COLLECTION: Ceramics

Results 6 to 6 of 1508
Firstprevious12345678...15071508NextLast
Change view: View multiple images at a timeView text onlyView text only

"Tea Canister"

1848
Origin: America, Pennsylvania, Mercer
7 1/2" x 4 1/8" x 3 7/8" (19.1 cm. x 10.5 cm. x 9.9 cm.)
Earthenware, lead-glazed
Museum Purchase
Acc. No. 1976.900.2
Glazed yellow earthenware 4-sided bottle or caddy. The main body of the caddy is slightly off-square, two parallel sides being slightly longer than the remaining two. The sides are arched, and about 2" of the caddy's height consists of rounded shoulder, neck, and lip. All four sides are decorated with different floral motifs, brushed on in dark brown glaze. There is a "thistle," a "sunflower", a "tulip" and something that looks remotely like an iris. The latter is the only design that does not appear on 76.900.3.
Label:This is one of two very similar containers owned by the Folk Art Center. Each bears a lengthy incised inscription on the bottom. The verse on this example reads "This is the can/To hold the tea/It holds enough/For you and me/Made by E, White/In Mercer March/22 AD 1848." The inscription on the other container identifies it as a "tea canister" and includes the short poem: "And now we hear/that there is peace/We do rejoice when/ wars do cease." The Folk Art Center's containers have the same motifs (a tulip, a sunflower, and a thistle) on each of three sides. Each fourth side carries a distinct motif; a stylized iris appears on this canister while a double weeping branch appears on the other. Towns and counties named Mercer have been located in several different states. None has been identified conclusively as E. White's home, and no information about the potter has been found to date.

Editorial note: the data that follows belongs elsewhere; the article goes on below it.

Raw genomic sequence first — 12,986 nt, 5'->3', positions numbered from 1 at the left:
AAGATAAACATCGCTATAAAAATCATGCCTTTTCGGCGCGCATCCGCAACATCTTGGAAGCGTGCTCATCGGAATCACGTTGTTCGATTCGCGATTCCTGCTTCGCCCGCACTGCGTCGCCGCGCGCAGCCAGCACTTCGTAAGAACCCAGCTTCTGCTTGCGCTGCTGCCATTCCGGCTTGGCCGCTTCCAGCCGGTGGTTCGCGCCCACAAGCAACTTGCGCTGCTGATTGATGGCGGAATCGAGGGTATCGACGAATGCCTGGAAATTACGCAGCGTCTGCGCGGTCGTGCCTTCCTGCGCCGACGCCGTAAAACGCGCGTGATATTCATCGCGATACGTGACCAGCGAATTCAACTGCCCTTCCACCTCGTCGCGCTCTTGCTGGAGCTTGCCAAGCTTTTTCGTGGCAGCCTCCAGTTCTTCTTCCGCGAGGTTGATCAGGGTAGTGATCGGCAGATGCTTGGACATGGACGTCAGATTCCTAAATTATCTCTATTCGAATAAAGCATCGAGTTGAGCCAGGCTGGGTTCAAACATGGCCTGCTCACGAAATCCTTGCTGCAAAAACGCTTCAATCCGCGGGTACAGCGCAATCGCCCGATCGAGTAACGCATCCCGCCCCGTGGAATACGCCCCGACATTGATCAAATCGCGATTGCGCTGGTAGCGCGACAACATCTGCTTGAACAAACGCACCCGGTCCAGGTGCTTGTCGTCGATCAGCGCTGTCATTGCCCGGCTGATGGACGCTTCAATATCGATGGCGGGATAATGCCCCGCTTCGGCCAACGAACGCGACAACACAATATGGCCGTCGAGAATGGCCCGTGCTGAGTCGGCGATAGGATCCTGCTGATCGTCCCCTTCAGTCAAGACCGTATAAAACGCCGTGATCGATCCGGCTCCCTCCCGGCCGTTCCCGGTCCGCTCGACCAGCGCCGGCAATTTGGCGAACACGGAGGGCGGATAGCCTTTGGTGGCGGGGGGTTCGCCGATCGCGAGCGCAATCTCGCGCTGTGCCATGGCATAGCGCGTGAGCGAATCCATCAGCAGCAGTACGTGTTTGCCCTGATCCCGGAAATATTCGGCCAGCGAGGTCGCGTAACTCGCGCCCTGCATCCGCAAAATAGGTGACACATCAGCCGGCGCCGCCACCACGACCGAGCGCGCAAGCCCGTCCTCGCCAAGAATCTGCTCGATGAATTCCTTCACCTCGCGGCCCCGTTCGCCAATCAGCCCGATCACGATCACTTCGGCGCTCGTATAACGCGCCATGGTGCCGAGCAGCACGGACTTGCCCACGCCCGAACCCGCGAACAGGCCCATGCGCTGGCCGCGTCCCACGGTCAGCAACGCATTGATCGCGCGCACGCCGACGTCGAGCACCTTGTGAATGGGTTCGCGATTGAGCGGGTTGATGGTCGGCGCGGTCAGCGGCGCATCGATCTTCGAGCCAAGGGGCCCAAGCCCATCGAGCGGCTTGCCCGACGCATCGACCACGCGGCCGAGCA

Provenance:Maze Pottinger Antiques, Bloomfield Hills, Mich.
Inscription(s):Incised in script on the bottom is "This is the can/To hold the tea/It holds enough/For you and me/Made by E, White/In Mercer March/22 AD 1848".